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How high can Disney+ soar in the next couple of years? The streamer, with 116 million paying global subscribers, has a goal of 230 million to 260 million by the end of fiscal 2024. But Wall Street isn’t as bullish as it had been.
Ahead of Disney’s Nov. 10 earnings update, several analysts have cut their Disney+ subscriber forecast estimates. Downgrades began after Disney CEO Bob Chapek told an investor conference in September that the company was expecting a “low single-digit millions” gain in subscribers in the quarter that was about to end; the Street consensus had called for about 17 million.
Factors in the slowdown include the COVID-related suspension of the cricket league (available on Disney+ Hotstar in India), production delays and a slower-than-hoped Latin America rollout, but analysts also cite longer-term issues, including a need to boost content spending. “As we learn, though, we’re finding out there’s tremendous seasonality in this business that we may not have known about before we really got into it,” Chapek noted during an earnings call on Aug. 12.
Wells Fargo’s Steven Cahall was an early mover in cutting his 2024 projection in a report titled “Paradise Lost,” saying: “Now at the lower end of the Disney+ long-term guidance, we expect investors to wonder if it’s a risky bar.” He also dropped his stock price target by $13 to $203 due to the subscriber “reset” by the company.
Barclays analyst Kannan Venkateshwar cut his 2024 Disney+ user estimate even below that. The analyst also reduced his stock price target by $35 to $175 and his rating from “overweight” to “equal weight,” arguing that Disney’s “long-term streaming guidance could be at risk.”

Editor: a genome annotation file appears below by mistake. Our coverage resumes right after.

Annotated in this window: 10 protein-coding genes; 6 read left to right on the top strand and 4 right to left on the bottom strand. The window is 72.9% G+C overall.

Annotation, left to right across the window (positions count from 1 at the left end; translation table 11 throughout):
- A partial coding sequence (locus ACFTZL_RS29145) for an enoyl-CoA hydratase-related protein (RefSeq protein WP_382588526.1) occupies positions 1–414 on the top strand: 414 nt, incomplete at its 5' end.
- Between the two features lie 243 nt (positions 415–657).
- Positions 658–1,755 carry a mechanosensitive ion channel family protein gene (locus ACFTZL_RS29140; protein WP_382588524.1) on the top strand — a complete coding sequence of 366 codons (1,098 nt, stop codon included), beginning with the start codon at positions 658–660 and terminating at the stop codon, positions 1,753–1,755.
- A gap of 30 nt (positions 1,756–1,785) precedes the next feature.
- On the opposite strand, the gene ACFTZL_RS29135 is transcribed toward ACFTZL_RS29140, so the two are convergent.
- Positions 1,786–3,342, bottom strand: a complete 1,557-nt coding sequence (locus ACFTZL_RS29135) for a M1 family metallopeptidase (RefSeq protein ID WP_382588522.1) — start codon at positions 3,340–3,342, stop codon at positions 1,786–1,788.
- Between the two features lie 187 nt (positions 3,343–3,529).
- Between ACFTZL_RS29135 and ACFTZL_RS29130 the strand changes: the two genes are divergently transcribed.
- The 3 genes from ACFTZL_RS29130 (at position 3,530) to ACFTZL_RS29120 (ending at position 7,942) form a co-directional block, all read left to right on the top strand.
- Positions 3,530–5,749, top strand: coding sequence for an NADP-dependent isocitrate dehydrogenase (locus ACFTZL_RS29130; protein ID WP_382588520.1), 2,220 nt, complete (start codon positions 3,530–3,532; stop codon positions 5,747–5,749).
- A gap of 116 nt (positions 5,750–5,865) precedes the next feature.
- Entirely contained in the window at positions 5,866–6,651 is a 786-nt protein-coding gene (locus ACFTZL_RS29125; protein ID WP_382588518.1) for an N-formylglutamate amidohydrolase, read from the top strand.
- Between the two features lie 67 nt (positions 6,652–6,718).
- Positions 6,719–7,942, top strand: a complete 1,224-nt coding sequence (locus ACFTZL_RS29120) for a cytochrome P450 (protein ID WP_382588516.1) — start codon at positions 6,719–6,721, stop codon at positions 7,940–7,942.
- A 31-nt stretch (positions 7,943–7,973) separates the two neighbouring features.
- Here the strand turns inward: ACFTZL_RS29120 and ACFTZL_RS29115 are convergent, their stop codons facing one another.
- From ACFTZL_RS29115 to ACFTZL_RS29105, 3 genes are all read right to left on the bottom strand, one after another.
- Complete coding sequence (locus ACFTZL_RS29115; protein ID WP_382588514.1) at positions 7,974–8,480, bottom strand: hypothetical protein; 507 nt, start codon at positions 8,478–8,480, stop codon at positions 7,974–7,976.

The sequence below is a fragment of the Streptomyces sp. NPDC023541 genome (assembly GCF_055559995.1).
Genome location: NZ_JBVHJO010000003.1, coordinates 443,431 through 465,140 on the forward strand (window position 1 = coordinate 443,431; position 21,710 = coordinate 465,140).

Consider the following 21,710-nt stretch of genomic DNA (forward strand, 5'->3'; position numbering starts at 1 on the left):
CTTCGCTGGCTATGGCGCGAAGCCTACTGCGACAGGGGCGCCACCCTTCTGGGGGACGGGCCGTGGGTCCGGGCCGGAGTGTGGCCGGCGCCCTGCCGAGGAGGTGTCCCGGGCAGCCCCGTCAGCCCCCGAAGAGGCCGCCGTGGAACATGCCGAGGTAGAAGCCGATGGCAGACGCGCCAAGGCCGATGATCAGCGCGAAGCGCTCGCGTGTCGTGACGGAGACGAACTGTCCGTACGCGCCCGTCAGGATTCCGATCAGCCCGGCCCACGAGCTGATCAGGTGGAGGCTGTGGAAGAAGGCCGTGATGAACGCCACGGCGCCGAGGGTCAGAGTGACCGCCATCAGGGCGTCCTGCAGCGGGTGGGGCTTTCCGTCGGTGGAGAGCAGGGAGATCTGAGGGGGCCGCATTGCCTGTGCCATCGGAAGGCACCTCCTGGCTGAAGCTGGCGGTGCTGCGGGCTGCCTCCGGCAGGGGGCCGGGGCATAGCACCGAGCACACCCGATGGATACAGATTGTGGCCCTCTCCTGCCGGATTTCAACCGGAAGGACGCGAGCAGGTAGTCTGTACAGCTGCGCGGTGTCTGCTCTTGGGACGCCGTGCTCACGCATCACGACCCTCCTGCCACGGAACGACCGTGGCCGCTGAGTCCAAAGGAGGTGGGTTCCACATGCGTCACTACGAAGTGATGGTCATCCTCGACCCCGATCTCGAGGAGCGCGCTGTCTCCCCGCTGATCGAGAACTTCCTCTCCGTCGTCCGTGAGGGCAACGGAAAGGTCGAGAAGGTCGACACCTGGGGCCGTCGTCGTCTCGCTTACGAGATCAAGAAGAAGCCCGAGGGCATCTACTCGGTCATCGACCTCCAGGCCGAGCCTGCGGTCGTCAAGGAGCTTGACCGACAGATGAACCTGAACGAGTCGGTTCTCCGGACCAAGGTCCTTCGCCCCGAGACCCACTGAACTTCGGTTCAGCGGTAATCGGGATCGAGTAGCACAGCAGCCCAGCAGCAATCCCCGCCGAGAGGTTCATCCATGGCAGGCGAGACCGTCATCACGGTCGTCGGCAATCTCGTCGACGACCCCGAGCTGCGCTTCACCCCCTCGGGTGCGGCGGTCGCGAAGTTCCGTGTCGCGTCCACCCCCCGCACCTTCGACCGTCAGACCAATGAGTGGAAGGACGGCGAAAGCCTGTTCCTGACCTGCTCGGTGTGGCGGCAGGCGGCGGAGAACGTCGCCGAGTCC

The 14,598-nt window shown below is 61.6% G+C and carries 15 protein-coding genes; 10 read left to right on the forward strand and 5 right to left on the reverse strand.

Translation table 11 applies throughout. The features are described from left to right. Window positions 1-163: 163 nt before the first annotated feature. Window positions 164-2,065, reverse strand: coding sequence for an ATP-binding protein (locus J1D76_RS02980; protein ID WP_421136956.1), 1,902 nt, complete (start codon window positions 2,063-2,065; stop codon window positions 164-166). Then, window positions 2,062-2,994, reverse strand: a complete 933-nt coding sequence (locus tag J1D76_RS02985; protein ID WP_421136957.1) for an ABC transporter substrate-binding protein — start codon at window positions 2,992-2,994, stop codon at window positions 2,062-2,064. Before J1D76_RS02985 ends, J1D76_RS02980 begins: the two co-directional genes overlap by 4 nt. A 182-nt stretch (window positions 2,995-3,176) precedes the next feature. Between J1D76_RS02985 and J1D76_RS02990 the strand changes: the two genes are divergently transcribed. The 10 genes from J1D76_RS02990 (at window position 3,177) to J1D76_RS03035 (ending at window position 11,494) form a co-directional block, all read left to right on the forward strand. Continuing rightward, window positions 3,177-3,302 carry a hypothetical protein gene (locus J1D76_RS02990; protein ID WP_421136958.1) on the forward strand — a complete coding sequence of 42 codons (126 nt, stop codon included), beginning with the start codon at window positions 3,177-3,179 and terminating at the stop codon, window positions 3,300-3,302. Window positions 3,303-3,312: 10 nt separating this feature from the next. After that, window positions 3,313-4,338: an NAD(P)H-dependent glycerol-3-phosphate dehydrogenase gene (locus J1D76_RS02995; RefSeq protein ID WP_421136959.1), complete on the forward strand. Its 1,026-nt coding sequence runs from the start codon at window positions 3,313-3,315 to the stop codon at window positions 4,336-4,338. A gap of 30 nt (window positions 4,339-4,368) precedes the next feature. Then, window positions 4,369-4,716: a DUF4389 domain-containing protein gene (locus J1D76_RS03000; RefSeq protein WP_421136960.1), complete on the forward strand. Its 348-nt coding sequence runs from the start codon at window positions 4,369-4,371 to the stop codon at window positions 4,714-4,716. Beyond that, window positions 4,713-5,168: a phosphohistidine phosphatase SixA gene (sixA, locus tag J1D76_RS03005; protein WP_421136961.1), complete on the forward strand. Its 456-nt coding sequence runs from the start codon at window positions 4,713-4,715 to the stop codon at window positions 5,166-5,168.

Venkateshwar called the rollout of Disney+ “the most successful streaming launch ever,” but added: “This year however, Disney+ growth has slowed significantly, despite launching new franchise titles, day-and-date movie releases and Star+.”
“To get to its long-term streaming sub guide, Disney needs to more than double its current pace of growth to at least the same level as Netflix,” Venkateshwar warned. “We believe this may be tough to do.” Netflix disclosed on Oct. 19 that it had added 4.4 million new subscribers in its latest quarter, for a total of 214 million globally.
Guggenheim’s Michael Morris and MoffettNathanson’s Michael Nathanson also lowered their forecasts. Nathanson in a recent report made this suggestion: “Disney needs to both invest in more original scripted general entertainment content” and also market “Disney+ in a bundle to … older households.”
CFRA Research’s Tuna Amobi, in contrast, is waiting, adding of the subscriber goal, “Despite the expected quarterly slowdown in sub growth, I’m sticking for now with the ballpark of the longer-term guidance, which seemed very conservative to begin with, barring any other unforeseen trends or data points.”
This story first appeared in the Oct. 27 issue of The Hollywood Reporter magazine. Click here to subscribe.
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